WASHINGTON — Despite Democratic fears, predictions of the demise of President Barack Obama’s agenda appear exaggerated after a week of cascading controversies, political triage by the administration and party leaders in Congress and lack of evidence to date of wrongdoing close to the Oval Office.
“The president’s re-election campaign?” persisted Rep. Devin Nunes, R-Calif.
“No,” said Miller.
The hearing took place at the end of a week in which Republicans repeatedly assailed Obama and were attacked by Democrats in turn — yet sweeping immigration legislation advanced methodically toward bipartisan approval in the Senate Judiciary Committee. The measure “has strong support of its own in the Senate,” said Sen. Amy Klobuchar, D-Minn., a member of the panel.
Across the Capitol, a bipartisan House group reported agreement in principle toward a compromise on the issue, which looms as Obama’s best chance for a signature second-term domestic achievement. “I continue to believe that the House needs to deal with this,” said House Speaker John Boehner, R-Ohio, who is not directly involved in the talks.
The president’s nominee to become energy secretary, Ernest Moniz, won Senate confirmation, 97-0. And there were signs that Republicans might allow confirmation of Sri Srinivasan to the U.S. Court of Appeals for the District of Columbia Circuit, sometimes a stepping stone to the Supreme Court.
Separately, a House committee approved legislation to prevent a spike in interest rates on student loans on July 1. It moves in the direction of a White House-backed proposal for future rate changes to be based on private markets.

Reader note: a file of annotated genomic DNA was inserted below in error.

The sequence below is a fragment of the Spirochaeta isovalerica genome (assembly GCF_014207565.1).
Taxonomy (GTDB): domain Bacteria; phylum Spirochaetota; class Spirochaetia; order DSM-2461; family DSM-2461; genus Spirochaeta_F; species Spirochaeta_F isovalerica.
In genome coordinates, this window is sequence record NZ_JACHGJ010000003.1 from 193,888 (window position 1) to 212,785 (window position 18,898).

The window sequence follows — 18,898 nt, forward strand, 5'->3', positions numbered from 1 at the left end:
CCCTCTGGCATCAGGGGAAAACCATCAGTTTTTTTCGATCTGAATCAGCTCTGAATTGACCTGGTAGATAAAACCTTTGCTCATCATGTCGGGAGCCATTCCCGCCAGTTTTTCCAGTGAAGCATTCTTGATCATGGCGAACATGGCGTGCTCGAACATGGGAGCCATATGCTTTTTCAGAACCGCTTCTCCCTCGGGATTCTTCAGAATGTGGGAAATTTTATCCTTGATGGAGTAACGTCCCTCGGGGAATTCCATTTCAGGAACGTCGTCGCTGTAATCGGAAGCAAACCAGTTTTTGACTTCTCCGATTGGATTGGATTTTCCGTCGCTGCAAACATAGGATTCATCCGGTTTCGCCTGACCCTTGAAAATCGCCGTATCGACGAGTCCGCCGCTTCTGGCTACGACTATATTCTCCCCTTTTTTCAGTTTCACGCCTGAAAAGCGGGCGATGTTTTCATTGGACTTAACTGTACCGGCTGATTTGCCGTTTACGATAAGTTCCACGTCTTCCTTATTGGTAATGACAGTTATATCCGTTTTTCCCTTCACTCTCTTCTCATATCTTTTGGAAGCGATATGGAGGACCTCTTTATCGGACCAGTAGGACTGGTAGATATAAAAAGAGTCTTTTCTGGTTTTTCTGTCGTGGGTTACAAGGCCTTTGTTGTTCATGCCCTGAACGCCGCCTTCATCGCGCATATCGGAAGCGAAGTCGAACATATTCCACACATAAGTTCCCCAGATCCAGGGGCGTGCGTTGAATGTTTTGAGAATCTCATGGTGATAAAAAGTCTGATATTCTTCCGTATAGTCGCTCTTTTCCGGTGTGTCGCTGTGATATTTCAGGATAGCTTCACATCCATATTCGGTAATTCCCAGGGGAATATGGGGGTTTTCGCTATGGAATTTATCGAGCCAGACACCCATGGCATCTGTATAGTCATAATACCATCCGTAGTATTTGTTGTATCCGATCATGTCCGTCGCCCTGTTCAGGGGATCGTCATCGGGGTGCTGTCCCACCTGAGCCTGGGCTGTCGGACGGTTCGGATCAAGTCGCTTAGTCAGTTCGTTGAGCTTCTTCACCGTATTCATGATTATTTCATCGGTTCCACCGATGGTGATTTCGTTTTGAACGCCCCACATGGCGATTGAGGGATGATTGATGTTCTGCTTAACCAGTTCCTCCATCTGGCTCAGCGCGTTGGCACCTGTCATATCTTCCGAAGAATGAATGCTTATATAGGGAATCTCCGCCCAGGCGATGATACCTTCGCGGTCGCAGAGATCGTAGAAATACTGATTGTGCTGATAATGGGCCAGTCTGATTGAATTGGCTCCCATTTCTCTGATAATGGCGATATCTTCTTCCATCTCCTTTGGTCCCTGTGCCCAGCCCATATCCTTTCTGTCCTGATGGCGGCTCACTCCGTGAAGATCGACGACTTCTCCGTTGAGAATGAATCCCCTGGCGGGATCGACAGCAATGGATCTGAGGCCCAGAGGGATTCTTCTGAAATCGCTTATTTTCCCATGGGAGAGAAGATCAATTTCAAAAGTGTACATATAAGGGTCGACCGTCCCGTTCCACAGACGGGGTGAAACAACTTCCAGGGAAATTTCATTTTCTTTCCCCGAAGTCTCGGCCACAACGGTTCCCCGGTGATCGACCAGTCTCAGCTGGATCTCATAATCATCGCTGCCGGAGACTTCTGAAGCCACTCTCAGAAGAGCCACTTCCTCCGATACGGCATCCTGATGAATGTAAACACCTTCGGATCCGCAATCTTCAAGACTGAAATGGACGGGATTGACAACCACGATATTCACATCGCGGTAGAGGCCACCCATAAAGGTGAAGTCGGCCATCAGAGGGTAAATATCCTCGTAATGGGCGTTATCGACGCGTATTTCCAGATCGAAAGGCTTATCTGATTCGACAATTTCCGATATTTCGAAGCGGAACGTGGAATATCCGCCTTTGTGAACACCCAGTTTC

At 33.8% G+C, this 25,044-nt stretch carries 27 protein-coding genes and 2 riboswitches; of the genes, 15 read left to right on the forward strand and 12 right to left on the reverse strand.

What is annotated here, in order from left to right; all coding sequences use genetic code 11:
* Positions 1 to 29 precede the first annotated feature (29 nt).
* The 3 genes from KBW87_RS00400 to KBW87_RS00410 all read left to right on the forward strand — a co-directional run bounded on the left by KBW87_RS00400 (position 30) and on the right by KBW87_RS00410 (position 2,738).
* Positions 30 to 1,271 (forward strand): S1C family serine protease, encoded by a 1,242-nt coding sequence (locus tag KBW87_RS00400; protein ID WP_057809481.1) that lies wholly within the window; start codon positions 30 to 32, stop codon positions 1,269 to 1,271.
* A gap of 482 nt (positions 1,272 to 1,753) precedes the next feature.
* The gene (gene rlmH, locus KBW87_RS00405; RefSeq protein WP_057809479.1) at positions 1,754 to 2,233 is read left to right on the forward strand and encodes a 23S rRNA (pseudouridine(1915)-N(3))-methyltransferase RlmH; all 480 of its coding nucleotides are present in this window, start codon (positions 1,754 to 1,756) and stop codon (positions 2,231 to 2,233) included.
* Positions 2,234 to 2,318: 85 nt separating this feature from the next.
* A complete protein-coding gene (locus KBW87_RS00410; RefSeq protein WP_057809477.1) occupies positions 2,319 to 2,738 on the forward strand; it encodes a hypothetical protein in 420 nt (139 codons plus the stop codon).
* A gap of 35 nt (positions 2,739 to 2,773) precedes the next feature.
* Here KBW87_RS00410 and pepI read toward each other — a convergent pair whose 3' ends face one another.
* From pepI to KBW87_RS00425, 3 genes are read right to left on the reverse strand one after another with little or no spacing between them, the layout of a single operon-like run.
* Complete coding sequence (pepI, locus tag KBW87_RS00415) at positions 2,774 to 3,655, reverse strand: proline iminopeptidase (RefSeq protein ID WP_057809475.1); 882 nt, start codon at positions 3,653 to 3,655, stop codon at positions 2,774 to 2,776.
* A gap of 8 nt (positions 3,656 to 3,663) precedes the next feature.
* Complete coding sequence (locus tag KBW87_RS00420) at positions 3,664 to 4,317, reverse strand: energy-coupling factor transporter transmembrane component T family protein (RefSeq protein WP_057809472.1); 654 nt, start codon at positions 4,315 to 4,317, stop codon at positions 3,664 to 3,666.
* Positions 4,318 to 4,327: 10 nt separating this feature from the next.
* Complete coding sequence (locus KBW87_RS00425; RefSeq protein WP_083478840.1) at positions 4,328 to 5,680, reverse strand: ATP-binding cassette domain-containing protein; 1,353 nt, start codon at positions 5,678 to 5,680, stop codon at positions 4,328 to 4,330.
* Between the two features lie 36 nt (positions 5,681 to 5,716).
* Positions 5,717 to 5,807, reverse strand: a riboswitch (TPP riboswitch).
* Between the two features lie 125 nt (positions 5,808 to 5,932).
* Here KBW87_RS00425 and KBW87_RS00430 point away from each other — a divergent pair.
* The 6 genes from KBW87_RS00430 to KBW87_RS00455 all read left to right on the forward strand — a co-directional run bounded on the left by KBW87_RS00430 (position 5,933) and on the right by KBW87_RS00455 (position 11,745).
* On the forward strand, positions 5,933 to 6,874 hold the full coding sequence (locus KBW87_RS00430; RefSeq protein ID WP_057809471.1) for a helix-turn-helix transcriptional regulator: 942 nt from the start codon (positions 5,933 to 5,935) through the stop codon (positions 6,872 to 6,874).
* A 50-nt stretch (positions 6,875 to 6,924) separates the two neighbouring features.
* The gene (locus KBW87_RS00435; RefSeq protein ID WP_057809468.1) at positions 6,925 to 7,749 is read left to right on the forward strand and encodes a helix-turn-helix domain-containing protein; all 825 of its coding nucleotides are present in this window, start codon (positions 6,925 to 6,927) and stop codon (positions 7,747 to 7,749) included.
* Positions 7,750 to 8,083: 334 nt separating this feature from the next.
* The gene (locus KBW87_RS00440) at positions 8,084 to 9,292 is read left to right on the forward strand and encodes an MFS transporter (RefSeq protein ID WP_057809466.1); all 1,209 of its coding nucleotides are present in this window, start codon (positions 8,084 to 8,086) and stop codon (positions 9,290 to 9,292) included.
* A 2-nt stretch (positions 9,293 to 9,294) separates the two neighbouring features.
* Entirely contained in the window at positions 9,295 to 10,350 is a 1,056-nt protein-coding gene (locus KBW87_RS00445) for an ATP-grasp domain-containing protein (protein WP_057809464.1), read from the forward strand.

Even so, Rep. Fred Upton, R-Mich., chairman of the Energy and Commerce Committee, said, “It’s been a bad week for the administration.”
Several Democratic lawmakers and aides agreed and expressed concern about the impact on Obama’s agenda — even though much of it has been stymied by Republicans for months already.
At the same time, Rep. Dave Camp, R-Mich., voiced optimism that the IRS controversy would boost the push for an overhaul of the tax code, rather than derail it. “It may make a case for a simpler tax code, where the IRS has less discretion,” he said.
Long-term budget issues, the main flash point of divided government since 2011, have receded as projected deficits fall in the wake of an improving economy and recently enacted spending cuts and tax increases.
Even before Obama began grappling with the IRS, the fallout from last year’s deadly attack on the U.S. diplomatic mission in Benghazi, Libya, and from the Justice Department’s secret seizure of Associated Press phone records, the two parties were at odds over steps to replace $85 billion in across-the-board spending cuts. In particular, Obama’s call for higher taxes is a nonstarter with Republicans.
Other high-profile legislation and presidential appointees face difficulties that predate the current controversies.
Months ago, Obama scaled back requested gun safety legislation to center on expanded background checks for firearms purchasers. That was derailed in the Senate, has even less chance in the House and is unlikely to reach the president’s desk.